Run the sitemap job in the middle of the night, or when your conversion rate is the lowest. Salesforce Commerce Cloud has a feature for automatically generating XML sitemaps on a schedule, and it’s a feature I like very much.Unfortunately, there are websites out there not using this feature and they are doing themselves a great disservice. You can check your site by checking the sitemap index at /sitemap_index.xml and looking at the “Lastmod” date. If the date is far too long ago to be relevant, you probably aren’t running the sitemap job on a schedule.

Screenshot showing SFCC sitemap scheduleScreenshot showing SFCC sitemap schedule

Depending on the size of your site, this job can take hours to complete and consume significant server resources. That’s why you should schedule this to run when your customers aren’t shopping.

Screenshot showing SFCC consumer activity graphScreenshot showing SFCC consumer activity graph

Automate image ALT Attributes.

Automate image ALT attributes. If at all possible, use the name of the product as the image ALT text when you’re importing products. If you can’t, at least make sure your product images are getting ALT attributes set when you’re adding new products to the CMS. If you want to get technical, have your developer make product images default to the product name when there is no value in the CMS.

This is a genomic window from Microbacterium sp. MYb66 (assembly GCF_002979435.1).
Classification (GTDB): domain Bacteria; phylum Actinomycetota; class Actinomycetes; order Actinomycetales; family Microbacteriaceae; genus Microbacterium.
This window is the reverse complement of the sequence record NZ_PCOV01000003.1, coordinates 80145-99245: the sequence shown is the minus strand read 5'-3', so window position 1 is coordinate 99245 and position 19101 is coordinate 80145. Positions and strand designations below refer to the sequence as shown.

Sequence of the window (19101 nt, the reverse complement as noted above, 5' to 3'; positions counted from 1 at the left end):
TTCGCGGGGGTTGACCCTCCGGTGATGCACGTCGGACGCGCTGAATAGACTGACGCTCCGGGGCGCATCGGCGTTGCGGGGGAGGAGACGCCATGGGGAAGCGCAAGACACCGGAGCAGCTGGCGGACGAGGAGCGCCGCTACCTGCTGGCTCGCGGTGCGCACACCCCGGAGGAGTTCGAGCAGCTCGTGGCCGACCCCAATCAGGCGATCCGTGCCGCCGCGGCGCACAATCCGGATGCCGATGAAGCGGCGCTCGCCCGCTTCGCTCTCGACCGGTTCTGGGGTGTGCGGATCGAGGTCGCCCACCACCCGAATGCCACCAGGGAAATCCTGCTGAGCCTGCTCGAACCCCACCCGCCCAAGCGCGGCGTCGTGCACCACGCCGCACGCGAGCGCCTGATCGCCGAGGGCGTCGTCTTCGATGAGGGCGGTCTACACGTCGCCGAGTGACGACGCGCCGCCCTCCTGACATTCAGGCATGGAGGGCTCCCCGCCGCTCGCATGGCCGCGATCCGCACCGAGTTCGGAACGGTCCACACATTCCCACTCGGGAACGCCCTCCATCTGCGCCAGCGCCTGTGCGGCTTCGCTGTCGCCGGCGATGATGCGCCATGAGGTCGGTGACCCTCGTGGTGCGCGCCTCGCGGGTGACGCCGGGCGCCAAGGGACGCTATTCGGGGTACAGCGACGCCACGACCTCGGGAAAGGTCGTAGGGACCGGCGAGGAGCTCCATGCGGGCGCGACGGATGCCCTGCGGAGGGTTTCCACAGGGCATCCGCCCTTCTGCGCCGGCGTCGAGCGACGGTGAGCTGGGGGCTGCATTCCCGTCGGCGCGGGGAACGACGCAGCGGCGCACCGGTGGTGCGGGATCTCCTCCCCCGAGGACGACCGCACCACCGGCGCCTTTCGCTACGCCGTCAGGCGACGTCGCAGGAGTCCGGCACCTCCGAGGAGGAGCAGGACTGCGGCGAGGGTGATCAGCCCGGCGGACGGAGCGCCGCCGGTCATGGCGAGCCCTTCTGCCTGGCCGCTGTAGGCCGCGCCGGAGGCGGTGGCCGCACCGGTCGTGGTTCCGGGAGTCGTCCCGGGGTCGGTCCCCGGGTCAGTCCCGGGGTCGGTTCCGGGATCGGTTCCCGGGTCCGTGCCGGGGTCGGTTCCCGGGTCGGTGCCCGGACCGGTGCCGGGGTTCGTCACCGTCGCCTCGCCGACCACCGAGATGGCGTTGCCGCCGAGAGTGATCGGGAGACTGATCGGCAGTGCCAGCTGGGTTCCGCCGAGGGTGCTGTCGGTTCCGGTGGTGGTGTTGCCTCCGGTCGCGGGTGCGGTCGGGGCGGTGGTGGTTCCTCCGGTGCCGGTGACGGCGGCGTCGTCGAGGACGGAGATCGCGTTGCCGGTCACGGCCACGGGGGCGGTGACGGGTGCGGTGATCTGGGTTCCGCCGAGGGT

What you want to avoid are blank, or nonsense alt attributes, like this SKU:

Screenshot of a PLP with a nonse SKU alt attributeScreenshot of a PLP with a nonse SKU alt attribute

Site Speed Optimization

Site speed isn’t just an SEO factor; it’s an everything factor. We repeat that to the point of cliche on this blog, and we’ll probably keep repeating it until we’re dead because it’s important. If you want to get the best rankings, conversion rate, repeat customers, lower bounce rate, and so on, your website must be blazing fast.

Minify Your HTML, CSS, and JavaScript.

Somehow HTML generated by SFCC uses far too much whitespace. Why inflate your total page size with nothing of any value?

Screenshot showing HTML whitespace in SFCCScreenshot showing HTML whitespace in SFCC

Luckily for you and everyone visiting your site, there is a built-in feature to auto-minify HTML, CSS and JS. It says optional, but in a better world this would be default.

Compress Your Images to Make Them as Small as Necessary.

Compress your images to make them as small as necessary. I don’t mean as small as possible, that would look terrible. There needs to be a balance. We all want brilliant, high-quality images of the products we’re selling, but no one wants to wait around for a 2 MB image to download on a 3G mobile connection.